By Tim Akpinar
As boaters look forward to summer, they will sometimes hear public service announcements about the risks of operating a vessel under the influence of alcohol. Most would rather think about plans for a weekend cruise than about the statutory blood alcohol levels that could lead to criminal prosecution.
But when it comes to drinking alcohol on the water, current laws can carry felony charges, prison sentences and stiff fines. A conviction can also mean higher insurance premiums, mandatory boating safety classes and damage to one’s driving record.
Nowadays, most boaters will wait until they’ve securely fastened the mooring pennant on the foredeck before having anything stronger than a soft drink. They understand the importance of not touching a drop while operating a 20-ton vessel with 600 horsepower at their fingertips.
In 2013, alcohol was a contributing factor in 305 boating accidents in the United States.
Boaters should also be wary about drinking alcohol on the water because its effects may vary from one operator to the next. Even with a known number of drinks, different individuals might experience different blood alcohol levels based on gender, the amount of food in their stomachs, and other factors, such as the period of time in which drinks are consumed.1
Blood alcohol level is the basis by which boating laws draw the line on criminal prosecution. These laws may use different terms to denote blood alcohol level, such as blood alcohol concentration or BAC, but the bottom line is that if someone’s blood alcohol level exceeds these statutory limits, the door is open to arrest. Alcohol-related violations on the water are governed by both state and federal law, which means U.S. Coast Guard personnel as well as local police marine units can stop and board vessels.
Under federal law, someone who operates a vessel while under the influence of alcohol or a dangerous drug is liable for a civil penalty of not more than $5,000. Boating while under the influence of alcohol or a dangerous drug is a class A misdemeanor under federal law.2 Different states have their own laws, each with their own definitions, provisions and sentencing guidelines.
It would take considerable space to cover the applicable laws of each state, so I’ll use New York as an example of state law governing boating and alcohol. If someone in New York State whose blood alcohol content is 0.08 percent or higher operates a vessel, it’s considered boating while intoxicated, or BWI. A first conviction is a misdemeanor, carrying a sentence of up to one year and fines between $500 and $1,000. A second conviction in 10 years is a class E felony, with a sentence of up to four years and fines between $1,000 and $5,000. A third offense in 10 years is a class D felony and carries a sentence of up to seven years and fines between $2,000 and $10,000.3
Under federal law, someone who operates a vessel while under the influence of alcohol or a dangerous drug is liable for a civil penalty of not more than $5,000.
New York State also defines the lesser offense of boating while ability impaired, or BWAI. In the case of BWAI, a BAC of 0.07 percent or higher, but less than 0.08 percent, is prima facie evidence, meaning the prosecutor’s case, on its face, is evident from the facts at hand that someone is impaired. If a person’s BAC is 0.05 percent or higher, but less than 0.07 percent, it is again prima facie evidence that the person is not intoxicated but only relevant evidence that he is impaired. The penalty for a first time BWAI is a fine of up to $500. A second conviction in five years carries a sentence of up to 30 days and a fine of up to $750. A third conviction in 10 years is a misdemeanor and carries a sentence of up to six months and a fine of up to $1,500.4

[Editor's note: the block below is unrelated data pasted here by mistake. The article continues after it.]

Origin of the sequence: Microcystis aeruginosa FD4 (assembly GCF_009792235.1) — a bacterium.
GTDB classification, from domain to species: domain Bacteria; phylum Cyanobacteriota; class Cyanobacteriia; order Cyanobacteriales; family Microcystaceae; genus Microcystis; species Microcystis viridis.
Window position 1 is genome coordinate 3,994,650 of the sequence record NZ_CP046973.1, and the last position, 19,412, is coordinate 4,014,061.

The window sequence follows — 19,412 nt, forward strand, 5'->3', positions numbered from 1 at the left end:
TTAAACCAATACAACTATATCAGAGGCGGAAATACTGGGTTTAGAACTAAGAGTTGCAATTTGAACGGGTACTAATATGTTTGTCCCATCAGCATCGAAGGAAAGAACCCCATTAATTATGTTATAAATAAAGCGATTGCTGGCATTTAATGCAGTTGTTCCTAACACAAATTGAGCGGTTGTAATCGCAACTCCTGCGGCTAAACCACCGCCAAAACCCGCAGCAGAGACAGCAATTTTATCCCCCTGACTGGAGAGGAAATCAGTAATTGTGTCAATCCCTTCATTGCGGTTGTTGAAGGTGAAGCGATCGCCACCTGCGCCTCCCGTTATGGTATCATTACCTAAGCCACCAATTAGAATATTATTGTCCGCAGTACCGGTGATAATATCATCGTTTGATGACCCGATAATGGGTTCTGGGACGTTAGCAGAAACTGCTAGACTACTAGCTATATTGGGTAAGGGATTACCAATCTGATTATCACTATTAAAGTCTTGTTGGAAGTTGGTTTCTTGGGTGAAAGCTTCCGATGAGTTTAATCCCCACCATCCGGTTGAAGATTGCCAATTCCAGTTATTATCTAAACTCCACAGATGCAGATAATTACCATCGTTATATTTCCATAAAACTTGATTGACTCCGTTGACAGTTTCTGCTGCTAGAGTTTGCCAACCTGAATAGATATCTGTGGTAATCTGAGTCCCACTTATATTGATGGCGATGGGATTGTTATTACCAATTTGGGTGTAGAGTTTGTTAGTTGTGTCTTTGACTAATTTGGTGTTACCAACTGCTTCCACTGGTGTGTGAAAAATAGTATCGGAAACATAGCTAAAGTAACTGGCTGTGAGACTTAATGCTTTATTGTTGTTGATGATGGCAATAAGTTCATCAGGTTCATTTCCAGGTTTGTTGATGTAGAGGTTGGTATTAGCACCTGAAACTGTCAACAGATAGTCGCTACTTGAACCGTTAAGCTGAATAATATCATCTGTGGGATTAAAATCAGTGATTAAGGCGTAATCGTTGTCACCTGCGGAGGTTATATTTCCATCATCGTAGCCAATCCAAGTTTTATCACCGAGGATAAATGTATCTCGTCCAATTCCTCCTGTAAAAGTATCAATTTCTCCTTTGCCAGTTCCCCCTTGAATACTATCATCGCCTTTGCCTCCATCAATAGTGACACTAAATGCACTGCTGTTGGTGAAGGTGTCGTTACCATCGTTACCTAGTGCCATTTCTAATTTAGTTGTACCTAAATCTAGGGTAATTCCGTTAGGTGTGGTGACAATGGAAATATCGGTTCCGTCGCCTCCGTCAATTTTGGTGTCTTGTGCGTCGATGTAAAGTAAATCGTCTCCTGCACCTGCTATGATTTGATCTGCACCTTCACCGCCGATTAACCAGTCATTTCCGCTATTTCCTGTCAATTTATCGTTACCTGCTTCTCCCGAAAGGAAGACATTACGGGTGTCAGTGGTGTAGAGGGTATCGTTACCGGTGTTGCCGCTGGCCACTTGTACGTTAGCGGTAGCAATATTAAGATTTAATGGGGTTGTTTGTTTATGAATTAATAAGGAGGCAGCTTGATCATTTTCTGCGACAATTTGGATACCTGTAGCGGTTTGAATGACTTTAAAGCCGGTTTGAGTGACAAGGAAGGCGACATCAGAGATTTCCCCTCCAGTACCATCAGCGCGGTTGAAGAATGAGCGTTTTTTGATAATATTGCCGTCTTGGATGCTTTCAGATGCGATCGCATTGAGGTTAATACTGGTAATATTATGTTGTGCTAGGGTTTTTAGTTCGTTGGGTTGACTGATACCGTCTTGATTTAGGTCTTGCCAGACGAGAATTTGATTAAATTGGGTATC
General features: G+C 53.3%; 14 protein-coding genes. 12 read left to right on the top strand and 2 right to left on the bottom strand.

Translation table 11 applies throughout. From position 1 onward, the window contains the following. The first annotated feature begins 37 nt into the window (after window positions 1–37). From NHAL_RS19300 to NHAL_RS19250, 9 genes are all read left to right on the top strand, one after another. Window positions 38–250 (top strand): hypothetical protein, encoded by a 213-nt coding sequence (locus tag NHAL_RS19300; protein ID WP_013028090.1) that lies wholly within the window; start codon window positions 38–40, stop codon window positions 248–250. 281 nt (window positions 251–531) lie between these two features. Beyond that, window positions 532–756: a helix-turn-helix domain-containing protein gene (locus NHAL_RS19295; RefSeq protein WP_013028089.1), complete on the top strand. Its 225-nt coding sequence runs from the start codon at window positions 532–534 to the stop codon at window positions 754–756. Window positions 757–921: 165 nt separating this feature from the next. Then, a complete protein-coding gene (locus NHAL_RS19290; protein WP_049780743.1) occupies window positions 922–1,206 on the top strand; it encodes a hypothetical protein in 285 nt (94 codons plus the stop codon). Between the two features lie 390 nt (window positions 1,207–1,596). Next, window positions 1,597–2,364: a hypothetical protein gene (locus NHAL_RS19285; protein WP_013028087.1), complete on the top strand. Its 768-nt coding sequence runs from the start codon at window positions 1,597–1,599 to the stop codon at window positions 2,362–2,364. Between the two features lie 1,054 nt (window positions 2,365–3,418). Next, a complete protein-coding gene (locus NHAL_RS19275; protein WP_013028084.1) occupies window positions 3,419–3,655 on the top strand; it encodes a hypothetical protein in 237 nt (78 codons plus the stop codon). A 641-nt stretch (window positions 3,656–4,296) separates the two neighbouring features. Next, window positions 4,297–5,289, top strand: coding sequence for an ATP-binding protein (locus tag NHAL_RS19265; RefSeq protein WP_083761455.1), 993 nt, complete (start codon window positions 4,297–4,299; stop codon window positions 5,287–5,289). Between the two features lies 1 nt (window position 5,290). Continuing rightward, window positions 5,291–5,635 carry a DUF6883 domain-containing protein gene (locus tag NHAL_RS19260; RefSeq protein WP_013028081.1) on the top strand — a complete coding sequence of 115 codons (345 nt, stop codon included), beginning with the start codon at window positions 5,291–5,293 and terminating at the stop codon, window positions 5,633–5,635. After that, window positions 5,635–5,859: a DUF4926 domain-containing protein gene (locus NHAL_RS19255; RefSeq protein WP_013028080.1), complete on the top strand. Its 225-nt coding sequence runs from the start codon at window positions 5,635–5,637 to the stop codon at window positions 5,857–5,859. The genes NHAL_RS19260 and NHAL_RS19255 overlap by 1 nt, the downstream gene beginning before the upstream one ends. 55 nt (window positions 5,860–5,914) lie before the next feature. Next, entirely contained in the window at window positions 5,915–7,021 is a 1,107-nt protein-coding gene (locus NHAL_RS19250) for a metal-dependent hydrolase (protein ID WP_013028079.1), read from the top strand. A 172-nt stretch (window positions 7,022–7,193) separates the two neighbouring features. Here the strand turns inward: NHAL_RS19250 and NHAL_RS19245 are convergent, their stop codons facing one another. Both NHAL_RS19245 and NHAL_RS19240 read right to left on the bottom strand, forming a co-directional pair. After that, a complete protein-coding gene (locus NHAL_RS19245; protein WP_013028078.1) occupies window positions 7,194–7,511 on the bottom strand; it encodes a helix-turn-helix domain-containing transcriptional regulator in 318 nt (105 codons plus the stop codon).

To put blood alcohol levels in a more tangible context, at 0.05 percent BAC, people experience impaired judgment, lowered alertness and a release of inhibition. At 0.08 percent BAC, they experience poor muscle coordination that affects balance, speech, vision and reaction as well as impaired judgement, self-control, reasoning and memory. At 0.10 percent BAC, the result is slurred speech, poor coordination and slowed thinking. At 0.15 percent BAC, results include a major loss of balance, a possibility of vomiting and far less muscle control than normal.5
Perhaps one of the fundamental reasons for today’s strict BWI laws is the role alcohol plays in boating accidents involving fatalities and injuries. In 2013, alcohol was a contributing factor in 305 boating accidents in the United States.6 Drinking alcoholic beverages at the helm is seen as something people can choose not to do, and the U.S. Coast Guard has compiled exhaustive statistics about the correlation of alcohol and boating accidents.
The meticulous detail of this data aside, one thing remains strikingly simple: Today’s BWI laws can carry serious consequences in the form of felony charges, prison sentences and fines.
Tim Akpinar, mycounsel.us, is a maritime attorney who represents recreational and commercial mariners throughout the U.S. in collision, salvage, injury, and property loss cases. A former merchant marine officer, Tim has taught law at SUNY Maritime College. You can contact him at firstname.lastname@example.org or 718-224-9824.
1National Highway Traffic Safety Administration, “The ABCs of BAC—A Guide to Understanding Blood Alcohol Concentration and Alcohol Impairment.” 246 U.S.C. 2302(c). 3New York Navigation Law—Section 49. 4New York Navigation Law—Section 49. 5Centers for Disease Control and Prevention, “Effects of Blood Alcohol Concentration.” 6U.S. Coast Guard, Office of Auxiliary and Boating Safety, “2013 Recreational Boating Statistics,” COMDTPUB P16754.27
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